As I drove from New York City to rural Deer Lake, Pennsylvania, I tried to imagine what I would find there. I was on assignment for New Times magazine to take some photographs at Muhammad Ali's training camp that the art director could use to illustrate a piece they had in the works on Ali's preparation for the 'Rumble in the Jungle' in Zaire, Africa. A global audience was fixated on the fight that would determine the next world heavyweight boxing champion.

I had never been to a boxer's training camp. In fact, aside from movies, I knew very little about the 'sweet science'. Educated by Hollywood films, I supposed thick, menacing men in ill-fitting suits would be lurking about the premises with no clear purpose, the left side of their suit coats bulging near the heart.

What I did know was that Muhammad Ali (né Cassius Clay, Jr) was the most recognisable human on the planet. I knew that he was an extraordinary individual whose personality encompassed multitudes. Often he was loud, pushy, and arrogant – a clown, whose provocative antics were always surprising. He was also an outspoken voice for civil rights with a global perspective. Like everyone else, I knew that he had become a Muslim and was a follower of Elijah Muhammad. I knew that he had been arrested when he refused the military draft at the height of the Vietnam War, that his World Heavyweight Championship title had been stripped from him, and that his draft case had ultimately been decided in his favour by the United States Supreme Court.

Following my instructions from the main highway I spotted a sign with an arrow: 'Ali's Camp'. I found the motel where a reservation had been made for me and I retired early. At 4.30am the next morning I was awakened by an insistent pounding on the door. A voice shouted, "Grab your pants and your camera! The Champ is running!"

There were four men in the car. I squeezed into the back seat. Soon we were driving very slowly on a rural black top past trees and cornfields, past a letterbox on a wooden post. Nobody around. Up ahead was Muhammad Ali dressed in grey sweat pants and sweatshirt, army boots on his feet. I scrambled out of the car and started shooting Ali from behind as he jogged. In the very first shot Ali's breath is visible in the early morning cold. He is running along the right edge of the road toward the awesome blast of the rising sun.

Over the next five miles I was in and out of the car shooting Ali as he jogged. A cow in a field of daisies watched as he passed. In the empty countryside, the former heavyweight boxing champion of the world raised his arms high in victory.

In the shot Ali's breath is visible in the early morning cold. He is running along the right edge of the road toward the awesome blast of the rising sun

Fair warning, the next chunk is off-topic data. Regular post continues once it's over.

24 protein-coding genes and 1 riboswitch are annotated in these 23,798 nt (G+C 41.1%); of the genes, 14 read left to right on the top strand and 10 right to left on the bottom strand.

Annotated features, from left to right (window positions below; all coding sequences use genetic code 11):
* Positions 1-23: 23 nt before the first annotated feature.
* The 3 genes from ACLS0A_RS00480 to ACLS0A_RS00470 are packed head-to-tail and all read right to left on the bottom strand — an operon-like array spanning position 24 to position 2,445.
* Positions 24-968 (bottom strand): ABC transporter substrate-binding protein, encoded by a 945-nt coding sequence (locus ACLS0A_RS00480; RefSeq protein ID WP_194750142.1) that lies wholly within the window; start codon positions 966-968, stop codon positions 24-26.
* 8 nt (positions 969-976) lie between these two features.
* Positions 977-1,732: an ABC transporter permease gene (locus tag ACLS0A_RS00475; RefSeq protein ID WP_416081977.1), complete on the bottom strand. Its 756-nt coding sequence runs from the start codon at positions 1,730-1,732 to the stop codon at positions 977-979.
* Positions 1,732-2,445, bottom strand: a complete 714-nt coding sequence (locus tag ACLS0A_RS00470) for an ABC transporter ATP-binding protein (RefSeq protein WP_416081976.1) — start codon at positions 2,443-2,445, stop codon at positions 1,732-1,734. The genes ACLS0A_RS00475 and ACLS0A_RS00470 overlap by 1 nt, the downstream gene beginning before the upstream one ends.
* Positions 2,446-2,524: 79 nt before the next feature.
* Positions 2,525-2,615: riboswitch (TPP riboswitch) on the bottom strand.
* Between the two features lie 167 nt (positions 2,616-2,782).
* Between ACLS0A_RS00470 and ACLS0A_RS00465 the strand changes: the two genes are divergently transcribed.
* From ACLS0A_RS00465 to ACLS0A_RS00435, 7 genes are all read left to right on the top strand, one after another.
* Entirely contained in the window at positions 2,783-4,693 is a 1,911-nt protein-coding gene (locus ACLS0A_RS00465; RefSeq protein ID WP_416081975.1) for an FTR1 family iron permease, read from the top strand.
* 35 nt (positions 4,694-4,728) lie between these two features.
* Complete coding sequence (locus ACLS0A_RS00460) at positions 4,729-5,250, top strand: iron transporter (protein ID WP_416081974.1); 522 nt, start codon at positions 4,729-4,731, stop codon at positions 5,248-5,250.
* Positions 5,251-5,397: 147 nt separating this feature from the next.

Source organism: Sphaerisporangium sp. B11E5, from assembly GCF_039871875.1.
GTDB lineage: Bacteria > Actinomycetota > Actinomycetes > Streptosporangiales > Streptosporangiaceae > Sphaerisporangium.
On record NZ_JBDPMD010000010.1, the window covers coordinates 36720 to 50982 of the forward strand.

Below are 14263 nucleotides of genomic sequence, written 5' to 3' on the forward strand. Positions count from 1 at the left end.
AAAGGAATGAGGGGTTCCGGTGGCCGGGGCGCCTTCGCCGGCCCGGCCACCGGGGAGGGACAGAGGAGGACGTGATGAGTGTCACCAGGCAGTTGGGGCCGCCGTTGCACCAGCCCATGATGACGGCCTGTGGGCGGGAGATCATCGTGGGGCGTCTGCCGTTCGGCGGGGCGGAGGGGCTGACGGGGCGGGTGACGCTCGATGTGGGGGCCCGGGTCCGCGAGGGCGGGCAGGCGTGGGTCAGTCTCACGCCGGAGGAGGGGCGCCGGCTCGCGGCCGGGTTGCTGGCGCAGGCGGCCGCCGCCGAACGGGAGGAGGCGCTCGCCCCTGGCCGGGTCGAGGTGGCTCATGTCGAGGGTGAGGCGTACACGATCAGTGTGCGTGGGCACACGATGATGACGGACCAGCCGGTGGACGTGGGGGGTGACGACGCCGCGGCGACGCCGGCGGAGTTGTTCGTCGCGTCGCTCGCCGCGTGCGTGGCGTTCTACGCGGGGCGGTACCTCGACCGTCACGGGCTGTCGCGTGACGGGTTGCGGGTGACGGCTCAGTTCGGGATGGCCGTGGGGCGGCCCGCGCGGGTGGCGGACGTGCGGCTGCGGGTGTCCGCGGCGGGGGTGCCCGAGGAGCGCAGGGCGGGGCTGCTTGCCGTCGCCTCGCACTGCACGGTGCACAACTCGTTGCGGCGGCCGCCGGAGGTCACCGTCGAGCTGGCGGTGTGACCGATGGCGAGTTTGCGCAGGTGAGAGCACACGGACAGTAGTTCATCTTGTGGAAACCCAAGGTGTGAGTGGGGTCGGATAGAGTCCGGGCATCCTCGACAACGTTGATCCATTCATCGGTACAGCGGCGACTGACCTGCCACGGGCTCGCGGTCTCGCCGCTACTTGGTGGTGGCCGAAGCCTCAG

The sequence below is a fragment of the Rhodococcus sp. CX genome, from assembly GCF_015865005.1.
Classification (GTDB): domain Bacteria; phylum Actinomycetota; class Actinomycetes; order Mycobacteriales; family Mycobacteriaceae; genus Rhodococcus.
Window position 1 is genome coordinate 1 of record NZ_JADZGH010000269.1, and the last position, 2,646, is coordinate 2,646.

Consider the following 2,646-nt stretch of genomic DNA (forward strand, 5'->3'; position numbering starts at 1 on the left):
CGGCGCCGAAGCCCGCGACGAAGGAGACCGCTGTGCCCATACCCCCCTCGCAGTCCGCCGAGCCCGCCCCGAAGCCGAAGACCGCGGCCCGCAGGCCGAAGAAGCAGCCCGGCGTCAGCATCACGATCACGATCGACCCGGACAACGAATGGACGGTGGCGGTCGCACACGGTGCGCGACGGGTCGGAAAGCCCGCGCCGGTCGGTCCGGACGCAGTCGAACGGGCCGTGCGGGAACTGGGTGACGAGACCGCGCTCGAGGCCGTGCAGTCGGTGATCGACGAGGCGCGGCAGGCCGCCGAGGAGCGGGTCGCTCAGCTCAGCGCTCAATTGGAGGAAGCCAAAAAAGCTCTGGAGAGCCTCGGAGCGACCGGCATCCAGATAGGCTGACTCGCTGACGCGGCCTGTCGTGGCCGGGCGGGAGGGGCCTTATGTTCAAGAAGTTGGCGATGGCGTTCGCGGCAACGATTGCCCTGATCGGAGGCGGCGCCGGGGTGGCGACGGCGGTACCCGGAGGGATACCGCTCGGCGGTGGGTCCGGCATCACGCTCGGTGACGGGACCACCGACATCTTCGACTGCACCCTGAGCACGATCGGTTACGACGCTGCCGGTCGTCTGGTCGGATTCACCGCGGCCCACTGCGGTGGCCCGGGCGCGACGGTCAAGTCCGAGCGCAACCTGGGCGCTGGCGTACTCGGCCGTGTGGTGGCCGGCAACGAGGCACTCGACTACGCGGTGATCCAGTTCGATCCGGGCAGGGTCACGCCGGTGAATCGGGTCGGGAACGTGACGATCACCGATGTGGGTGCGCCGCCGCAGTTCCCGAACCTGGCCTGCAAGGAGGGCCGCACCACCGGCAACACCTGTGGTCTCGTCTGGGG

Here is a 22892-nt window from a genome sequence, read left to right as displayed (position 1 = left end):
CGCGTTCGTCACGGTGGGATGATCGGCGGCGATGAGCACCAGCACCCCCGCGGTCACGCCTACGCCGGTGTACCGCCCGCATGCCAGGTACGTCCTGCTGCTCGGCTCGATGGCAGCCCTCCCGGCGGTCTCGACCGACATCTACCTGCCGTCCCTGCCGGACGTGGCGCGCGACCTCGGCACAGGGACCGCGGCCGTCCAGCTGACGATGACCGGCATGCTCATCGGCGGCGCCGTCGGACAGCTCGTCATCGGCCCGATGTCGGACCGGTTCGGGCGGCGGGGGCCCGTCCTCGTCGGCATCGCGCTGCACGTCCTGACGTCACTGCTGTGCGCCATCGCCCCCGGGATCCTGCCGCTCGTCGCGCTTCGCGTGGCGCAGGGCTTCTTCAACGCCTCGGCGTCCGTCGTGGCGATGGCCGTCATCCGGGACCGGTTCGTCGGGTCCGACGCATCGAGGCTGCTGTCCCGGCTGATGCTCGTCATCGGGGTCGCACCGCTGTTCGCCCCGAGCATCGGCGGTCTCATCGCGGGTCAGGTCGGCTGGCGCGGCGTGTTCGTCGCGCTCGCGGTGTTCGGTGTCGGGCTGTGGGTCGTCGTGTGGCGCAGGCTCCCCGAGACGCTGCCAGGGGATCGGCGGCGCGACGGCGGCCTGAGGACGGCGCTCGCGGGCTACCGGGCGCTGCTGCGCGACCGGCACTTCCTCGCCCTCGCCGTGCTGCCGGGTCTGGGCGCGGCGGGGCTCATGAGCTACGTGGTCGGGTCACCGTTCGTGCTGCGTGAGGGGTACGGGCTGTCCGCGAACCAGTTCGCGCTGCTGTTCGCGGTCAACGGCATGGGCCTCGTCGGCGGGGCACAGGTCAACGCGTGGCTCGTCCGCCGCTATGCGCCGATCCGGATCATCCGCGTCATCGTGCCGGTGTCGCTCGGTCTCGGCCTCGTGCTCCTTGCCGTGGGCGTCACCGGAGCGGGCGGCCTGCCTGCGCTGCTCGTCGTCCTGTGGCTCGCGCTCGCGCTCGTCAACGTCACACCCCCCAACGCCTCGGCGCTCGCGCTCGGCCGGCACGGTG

At the end of the run Ali jabbed the air and danced in the road, cooling down; with me shooting all the while. We had not spoken. "Get this," he said. I raised my camera positioning for a vertical. Ali pulled up his sweatshirt and the rubber liner inside it. As I shot, water poured out. "It's called letting out the sweat," he said.

At that moment I realised that Ali got me. He understood that I was not interested in him posing and mugging for the camera, but in observing the reality of his preparation for the pivotal fight just a month away.

In the 48 hours that I was there, Ali toured a home for old people, gave an exhibition match at a local high school, worked and joked with the construction team who were delivering boulders, shared his poetry with a visiting actress and writer, relaxed and entertained local visitors in a log cabin, worked the punching bag while the black power activist Stokely Carmichael looked on admiringly, performed slight of hand tricks in the gym's ring, and played straightman as showbiz magician Doug Henning linked five solid metal rings to form a chain (a trick that I had performed myself as a child magician).

Ali told me no one had ever taken so many pictures of him. It turned out to be 33 rolls – 1,080 individual frames in two days.

The atmosphere and activities at Fighter's Heaven were designed as an antidote to the gruelling exertion and boredom of training and to nourish Ali's image as champion. I believe everything I saw there was part of Muhammad Ali's imaginative formula for success in the looming fight against the brutal, undefeated George Foreman.

Muhammad Ali: Fighter's Heaven 1974 – an exhibition of Peter Angelo Simon's photographs from this trip – runs until 28 May 2016 at Serena Morton II, 345 Ladbroke Grove, London W10 6HA. Muhammad Ali: Fighter's Heaven 1974 is published by Reel Art Press in July 2016 (£40). For further information:;